A Texas man who took out an ad that said a former mayor broke laws in a city land acquisition must pay damages of $50,000 and take out an ad that retracts his allegations as part of a settlement, The Keller Citizen reported.
Jack Brock placed an ad in the Citizen days prior to a 2007 mayoral election, accusing the incumbent, Keller Mayor Julie Tandy, of falsifying documents during a city proceeding that resulted in the acquisition of an easement on his land. Tandy lost re-election and sued Brock, who agreed to settle the case on the advice of counsel, according to the Citizen. In addition to the $50,000 sum, Broke must buy a $900 advertisement in the paper to retract the statements.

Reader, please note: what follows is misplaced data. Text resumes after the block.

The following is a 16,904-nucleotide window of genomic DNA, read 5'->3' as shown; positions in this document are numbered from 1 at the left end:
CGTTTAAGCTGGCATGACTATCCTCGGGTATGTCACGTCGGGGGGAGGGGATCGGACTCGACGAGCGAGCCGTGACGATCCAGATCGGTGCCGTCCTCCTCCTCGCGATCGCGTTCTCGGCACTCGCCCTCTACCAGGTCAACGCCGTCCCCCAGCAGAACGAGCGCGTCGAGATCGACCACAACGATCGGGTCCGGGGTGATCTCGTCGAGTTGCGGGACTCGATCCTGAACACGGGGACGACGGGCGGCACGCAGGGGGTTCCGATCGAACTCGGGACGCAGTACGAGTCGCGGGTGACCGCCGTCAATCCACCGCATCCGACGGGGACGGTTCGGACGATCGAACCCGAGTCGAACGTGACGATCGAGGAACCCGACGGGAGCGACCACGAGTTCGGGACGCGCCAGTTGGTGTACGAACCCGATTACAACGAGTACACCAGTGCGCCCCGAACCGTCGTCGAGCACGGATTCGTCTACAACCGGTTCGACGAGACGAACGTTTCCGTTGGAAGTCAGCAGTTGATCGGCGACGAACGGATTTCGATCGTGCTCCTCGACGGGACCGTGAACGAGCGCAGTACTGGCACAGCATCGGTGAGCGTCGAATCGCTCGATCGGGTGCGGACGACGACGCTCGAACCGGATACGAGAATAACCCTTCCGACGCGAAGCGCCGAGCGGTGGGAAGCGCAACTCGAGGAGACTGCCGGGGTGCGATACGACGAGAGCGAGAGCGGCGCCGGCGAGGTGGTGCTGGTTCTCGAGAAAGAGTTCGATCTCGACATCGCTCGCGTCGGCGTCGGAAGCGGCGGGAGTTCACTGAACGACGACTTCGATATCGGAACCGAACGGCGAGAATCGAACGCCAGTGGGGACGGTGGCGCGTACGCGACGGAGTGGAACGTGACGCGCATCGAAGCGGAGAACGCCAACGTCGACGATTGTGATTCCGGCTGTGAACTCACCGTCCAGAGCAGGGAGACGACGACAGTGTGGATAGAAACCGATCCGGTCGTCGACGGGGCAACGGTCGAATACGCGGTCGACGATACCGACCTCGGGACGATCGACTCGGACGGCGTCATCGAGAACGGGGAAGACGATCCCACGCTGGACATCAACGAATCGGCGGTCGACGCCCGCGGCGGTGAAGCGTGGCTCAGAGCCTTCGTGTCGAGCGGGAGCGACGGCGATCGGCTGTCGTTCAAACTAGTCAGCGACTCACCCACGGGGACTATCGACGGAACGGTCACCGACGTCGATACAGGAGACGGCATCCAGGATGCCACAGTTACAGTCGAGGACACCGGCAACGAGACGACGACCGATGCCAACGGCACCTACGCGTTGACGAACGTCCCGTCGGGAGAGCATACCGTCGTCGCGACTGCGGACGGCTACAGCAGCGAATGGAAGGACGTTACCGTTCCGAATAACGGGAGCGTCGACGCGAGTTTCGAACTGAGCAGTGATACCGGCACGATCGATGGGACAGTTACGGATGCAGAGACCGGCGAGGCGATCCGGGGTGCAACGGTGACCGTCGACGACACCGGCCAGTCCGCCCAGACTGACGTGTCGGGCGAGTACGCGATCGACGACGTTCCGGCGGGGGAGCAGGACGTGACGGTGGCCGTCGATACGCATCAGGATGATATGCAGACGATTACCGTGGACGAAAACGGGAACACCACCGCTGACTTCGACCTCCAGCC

In order to prevail in a libel suit, public figures, such as elected officials, must prove that a defendant who made a false statement knew it was false or recklessly disregarded the truth – a standard the Supreme Court set forth in New York Times v. Sullivan. This actual malice standard is higher than those used for private figures, thus making it rare for public officials to prevail in defamation suits.